Kyle Harris has a great feel for the character of Tony. He delivers potentially stale lines in a way that is fresh and almost fun. He emphasizes the quality in Tony that personifies the slightly goofy teenager in love. For example, when he utters the line "I love you!" for the first time it is exactly how the line should be blurted out by his character. Tony is a fairly regular, level-headed guy, swept away by adolescent emotions and hormones. As for the hormonesthere is a more kissing between Tony and Maria in this production than any I have ever seen before. I don't think we really needed it all. As good as Harris is with acting the role of Tony, he is less successful with the singing. His phrasing in the songs "Something's Coming" and the first half of "Maria" are distracting. He tries to push the tempo by rushing the orchestra, and it just doesn't work. He has a rigid vibrato that makes his jaw move up and down and it wrings the tenderness out of his dying moments in the last scene. It also appeared he sang the movie version of "Maria" which does not have the high B-flat; and he could not be heard at all in the second half of the "Tonight Quintet". It may be that he was suffering from vocal problems on the night attended, but when singing any note E or above, he dislocates his jaw down and to the right while placing the pitch in a neutral, nasal sounding vowel. Though his singing voice is basically pleasant, it is as though the role is just too high for him to sing, and the methods used trying to hit the notes are visually and audibly awkward.
Ali Ewoldt (Maria) has a lovely singing voice, but her acting is very inconsistent. Because of this she leaves room for uncertainty as to what kind of woman her Maria is inside. Some of her moments feel overly staged, and her Puerto Rican accent sounds contrived. Whether it is her acting or the staging of the final scene when Tony is shot, the end of the musical falls suddenly flat emotionally. This scene should be gut-wrenching but it is not, and the quality of rest of the production deserves a strong and poignant ending.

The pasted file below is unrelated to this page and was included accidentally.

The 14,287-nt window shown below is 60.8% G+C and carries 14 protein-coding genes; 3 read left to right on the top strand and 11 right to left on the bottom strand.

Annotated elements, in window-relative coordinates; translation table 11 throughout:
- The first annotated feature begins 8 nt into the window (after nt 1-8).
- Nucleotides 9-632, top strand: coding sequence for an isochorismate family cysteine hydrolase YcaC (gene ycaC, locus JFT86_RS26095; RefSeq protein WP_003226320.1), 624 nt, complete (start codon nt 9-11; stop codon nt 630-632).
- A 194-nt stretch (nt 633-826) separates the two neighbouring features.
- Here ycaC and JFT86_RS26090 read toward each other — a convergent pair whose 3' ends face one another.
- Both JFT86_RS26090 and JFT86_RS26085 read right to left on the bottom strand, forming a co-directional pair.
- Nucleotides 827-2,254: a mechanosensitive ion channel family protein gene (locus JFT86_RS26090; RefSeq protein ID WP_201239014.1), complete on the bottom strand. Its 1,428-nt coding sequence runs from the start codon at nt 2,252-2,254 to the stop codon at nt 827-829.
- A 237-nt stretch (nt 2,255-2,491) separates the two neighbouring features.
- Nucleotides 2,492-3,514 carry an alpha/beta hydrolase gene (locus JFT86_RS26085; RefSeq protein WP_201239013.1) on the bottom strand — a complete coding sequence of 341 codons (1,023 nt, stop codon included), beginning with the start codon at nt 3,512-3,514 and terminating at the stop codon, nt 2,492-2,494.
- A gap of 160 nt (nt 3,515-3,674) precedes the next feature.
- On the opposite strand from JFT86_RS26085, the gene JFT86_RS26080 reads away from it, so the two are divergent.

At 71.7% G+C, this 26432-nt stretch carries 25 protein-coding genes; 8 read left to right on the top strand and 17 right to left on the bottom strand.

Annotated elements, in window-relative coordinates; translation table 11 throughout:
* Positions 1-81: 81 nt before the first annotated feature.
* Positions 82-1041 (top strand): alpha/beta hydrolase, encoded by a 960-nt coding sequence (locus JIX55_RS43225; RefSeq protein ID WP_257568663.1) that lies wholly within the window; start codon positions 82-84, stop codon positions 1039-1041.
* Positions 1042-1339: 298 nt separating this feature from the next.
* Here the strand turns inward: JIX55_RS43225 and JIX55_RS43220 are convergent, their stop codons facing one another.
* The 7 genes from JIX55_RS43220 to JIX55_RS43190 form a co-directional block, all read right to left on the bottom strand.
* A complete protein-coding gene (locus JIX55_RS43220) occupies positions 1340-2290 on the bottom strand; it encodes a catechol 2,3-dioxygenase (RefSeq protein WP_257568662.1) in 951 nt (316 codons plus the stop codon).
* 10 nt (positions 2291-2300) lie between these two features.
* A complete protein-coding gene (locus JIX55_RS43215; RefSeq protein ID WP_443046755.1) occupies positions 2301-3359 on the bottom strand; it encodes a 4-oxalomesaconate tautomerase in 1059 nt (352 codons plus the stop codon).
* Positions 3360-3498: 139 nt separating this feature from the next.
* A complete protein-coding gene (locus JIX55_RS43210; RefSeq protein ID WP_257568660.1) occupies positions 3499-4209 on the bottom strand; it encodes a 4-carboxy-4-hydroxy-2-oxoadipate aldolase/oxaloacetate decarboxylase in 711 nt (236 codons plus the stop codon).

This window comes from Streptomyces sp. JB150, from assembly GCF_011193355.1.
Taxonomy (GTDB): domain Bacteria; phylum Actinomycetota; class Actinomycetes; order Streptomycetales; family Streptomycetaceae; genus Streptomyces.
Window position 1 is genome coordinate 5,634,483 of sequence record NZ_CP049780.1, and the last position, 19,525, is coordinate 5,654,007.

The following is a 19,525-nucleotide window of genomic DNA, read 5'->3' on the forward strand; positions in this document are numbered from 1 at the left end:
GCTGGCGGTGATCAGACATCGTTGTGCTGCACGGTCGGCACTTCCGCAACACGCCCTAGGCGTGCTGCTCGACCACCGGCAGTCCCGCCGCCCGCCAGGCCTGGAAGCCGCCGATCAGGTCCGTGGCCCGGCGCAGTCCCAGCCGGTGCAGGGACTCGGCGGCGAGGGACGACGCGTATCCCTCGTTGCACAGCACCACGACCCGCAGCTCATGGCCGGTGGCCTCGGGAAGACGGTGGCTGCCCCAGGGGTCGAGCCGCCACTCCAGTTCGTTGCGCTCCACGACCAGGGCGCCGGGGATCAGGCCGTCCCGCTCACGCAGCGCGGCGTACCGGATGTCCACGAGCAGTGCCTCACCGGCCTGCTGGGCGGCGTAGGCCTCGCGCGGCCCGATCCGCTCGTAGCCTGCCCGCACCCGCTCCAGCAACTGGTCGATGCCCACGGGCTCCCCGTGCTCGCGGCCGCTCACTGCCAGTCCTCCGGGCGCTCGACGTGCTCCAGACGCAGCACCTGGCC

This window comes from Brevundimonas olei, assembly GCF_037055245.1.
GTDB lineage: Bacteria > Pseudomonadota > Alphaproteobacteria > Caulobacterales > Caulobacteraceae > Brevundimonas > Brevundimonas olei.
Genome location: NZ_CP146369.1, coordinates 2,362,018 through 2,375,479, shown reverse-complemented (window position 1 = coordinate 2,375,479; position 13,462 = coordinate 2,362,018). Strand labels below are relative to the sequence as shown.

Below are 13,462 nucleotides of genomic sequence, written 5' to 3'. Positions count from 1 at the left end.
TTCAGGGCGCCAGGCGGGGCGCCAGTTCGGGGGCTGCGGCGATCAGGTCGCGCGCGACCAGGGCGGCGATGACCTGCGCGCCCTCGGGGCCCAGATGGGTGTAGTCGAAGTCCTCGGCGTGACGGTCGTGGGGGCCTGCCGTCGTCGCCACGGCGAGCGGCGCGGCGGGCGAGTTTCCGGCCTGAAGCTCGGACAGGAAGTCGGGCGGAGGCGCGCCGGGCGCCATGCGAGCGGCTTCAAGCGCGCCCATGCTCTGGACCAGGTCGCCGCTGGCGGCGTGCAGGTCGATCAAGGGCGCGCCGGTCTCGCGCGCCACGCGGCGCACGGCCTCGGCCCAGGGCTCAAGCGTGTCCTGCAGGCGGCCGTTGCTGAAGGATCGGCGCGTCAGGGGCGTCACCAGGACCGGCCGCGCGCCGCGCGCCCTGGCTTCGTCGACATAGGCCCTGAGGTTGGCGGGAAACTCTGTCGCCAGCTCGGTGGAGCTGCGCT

This production of West Side Story will be appearing at the Broward Center for the Performing Arts through February 27, 2011. The Broward Center for the Performing Arts is located in the Riverwalk Arts & Entertainment District at 201 SW Fifth Avenue in Fort Lauderdale, FL. Presentations at the Broward Center for the Performing Arts are sponsored in part by the State of Florida, the Department of State, the Division of Cultural Affairs, the Florida Arts Council, and the National Endowment for the Arts. Support is also contributed by the Broward Performing Arts Foundation, Inc... The Riverwalk Arts & Entertainment Consortium is a cultural partnership between the Performing Arts Center Authority, the Museum of Art | Fort Lauderdale, Florida Grand Opera, Fort Lauderdale Historical Society and The Historic Stranahan House Museum. It is supported by the Broward County Board of County Commissioners as recommended by the Broward Cultural Council and the Greater Fort Lauderdale Convention Visitors Bureau. The Broward Center for the Performing Arts houses the Au-Rene Theater, the Amaturo Theatre, and the Abdo New River Room, and has affiliated venues at the Parker Playhouse, the Rose and Alfred Miniaci Performing Arts Center, the Miramar Cultural Center and the newly opened Aventura Arts & Cultural Center. For any of the offerings of the Broward Center for the Performing Arts you may contact them by phone at 954-462-0222 or online at www.browardcenter.org. For more information on this tour visit www.broadwaywestsidestory.com/.